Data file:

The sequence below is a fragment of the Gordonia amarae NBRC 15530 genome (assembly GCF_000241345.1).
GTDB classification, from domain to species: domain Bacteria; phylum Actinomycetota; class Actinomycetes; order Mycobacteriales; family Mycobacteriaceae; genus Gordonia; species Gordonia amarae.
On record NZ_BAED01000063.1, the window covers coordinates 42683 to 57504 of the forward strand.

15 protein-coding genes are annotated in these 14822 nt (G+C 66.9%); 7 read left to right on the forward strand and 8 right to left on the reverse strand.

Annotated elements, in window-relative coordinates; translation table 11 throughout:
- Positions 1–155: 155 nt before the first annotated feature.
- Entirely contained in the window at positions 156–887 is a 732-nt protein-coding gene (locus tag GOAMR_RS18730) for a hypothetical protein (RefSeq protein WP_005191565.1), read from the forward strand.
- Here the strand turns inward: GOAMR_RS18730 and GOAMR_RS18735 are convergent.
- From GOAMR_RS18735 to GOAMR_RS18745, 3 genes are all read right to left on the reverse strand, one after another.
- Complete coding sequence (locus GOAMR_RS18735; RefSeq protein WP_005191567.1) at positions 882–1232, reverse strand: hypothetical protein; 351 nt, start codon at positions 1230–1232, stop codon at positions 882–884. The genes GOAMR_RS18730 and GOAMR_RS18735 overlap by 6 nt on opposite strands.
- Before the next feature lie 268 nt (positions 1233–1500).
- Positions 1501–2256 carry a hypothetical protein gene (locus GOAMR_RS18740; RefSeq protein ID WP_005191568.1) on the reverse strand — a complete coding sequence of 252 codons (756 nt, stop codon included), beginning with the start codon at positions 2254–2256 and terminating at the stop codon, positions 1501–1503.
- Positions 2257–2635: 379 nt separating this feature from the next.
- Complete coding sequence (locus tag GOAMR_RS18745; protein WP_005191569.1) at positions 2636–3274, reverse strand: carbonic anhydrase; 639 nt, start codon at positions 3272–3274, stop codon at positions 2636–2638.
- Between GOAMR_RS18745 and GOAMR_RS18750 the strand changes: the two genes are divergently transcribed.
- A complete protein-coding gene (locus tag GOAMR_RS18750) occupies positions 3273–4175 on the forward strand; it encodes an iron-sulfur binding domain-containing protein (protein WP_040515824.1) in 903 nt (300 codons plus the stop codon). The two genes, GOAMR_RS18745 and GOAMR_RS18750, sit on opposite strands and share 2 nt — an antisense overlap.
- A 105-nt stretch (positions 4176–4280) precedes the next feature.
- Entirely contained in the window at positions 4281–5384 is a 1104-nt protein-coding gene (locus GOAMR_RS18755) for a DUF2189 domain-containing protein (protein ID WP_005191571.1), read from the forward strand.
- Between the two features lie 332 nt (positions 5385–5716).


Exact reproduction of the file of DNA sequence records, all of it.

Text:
The sequence below is a fragment of the Gordonia amarae NBRC 15530 genome (assembly GCF_000241345.1).
GTDB classification, from domain to species: domain Bacteria; phylum Actinomycetota; class Actinomycetes; order Mycobacteriales; family Mycobacteriaceae; genus Gordonia; species Gordonia amarae.
On record NZ_BAED01000063.1, the window covers coordinates 42683 to 57504 of the forward strand.

15 protein-coding genes are annotated in these 14822 nt (G+C 66.9%); 7 read left to right on the forward strand and 8 right to left on the reverse strand.

Annotated elements, in window-relative coordinates; translation table 11 throughout:
- Positions 1–155: 155 nt before the first annotated feature.
- Entirely contained in the window at positions 156–887 is a 732-nt protein-coding gene (locus tag GOAMR_RS18730) for a hypothetical protein (RefSeq protein WP_005191565.1), read from the forward strand.
- Here the strand turns inward: GOAMR_RS18730 and GOAMR_RS18735 are convergent.
- From GOAMR_RS18735 to GOAMR_RS18745, 3 genes are all read right to left on the reverse strand, one after another.
- Complete coding sequence (locus GOAMR_RS18735; RefSeq protein WP_005191567.1) at positions 882–1232, reverse strand: hypothetical protein; 351 nt, start codon at positions 1230–1232, stop codon at positions 882–884. The genes GOAMR_RS18730 and GOAMR_RS18735 overlap by 6 nt on opposite strands.
- Before the next feature lie 268 nt (positions 1233–1500).
- Positions 1501–2256 carry a hypothetical protein gene (locus GOAMR_RS18740; RefSeq protein ID WP_005191568.1) on the reverse strand — a complete coding sequence of 252 codons (756 nt, stop codon included), beginning with the start codon at positions 2254–2256 and terminating at the stop codon, positions 1501–1503.
- Positions 2257–2635: 379 nt separating this feature from the next.
- Complete coding sequence (locus tag GOAMR_RS18745; protein WP_005191569.1) at positions 2636–3274, reverse strand: carbonic anhydrase; 639 nt, start codon at positions 3272–3274, stop codon at positions 2636–2638.
- Between GOAMR_RS18745 and GOAMR_RS18750 the strand changes: the two genes are divergently transcribed.
- A complete protein-coding gene (locus tag GOAMR_RS18750) occupies positions 3273–4175 on the forward strand; it encodes an iron-sulfur binding domain-containing protein (protein WP_040515824.1) in 903 nt (300 codons plus the stop codon). The two genes, GOAMR_RS18745 and GOAMR_RS18750, sit on opposite strands and share 2 nt — an antisense overlap.
- A 105-nt stretch (positions 4176–4280) precedes the next feature.
- Entirely contained in the window at positions 4281–5384 is a 1104-nt protein-coding gene (locus GOAMR_RS18755) for a DUF2189 domain-containing protein (protein ID WP_005191571.1), read from the forward strand.
- Between the two features lie 332 nt (positions 5385–5716).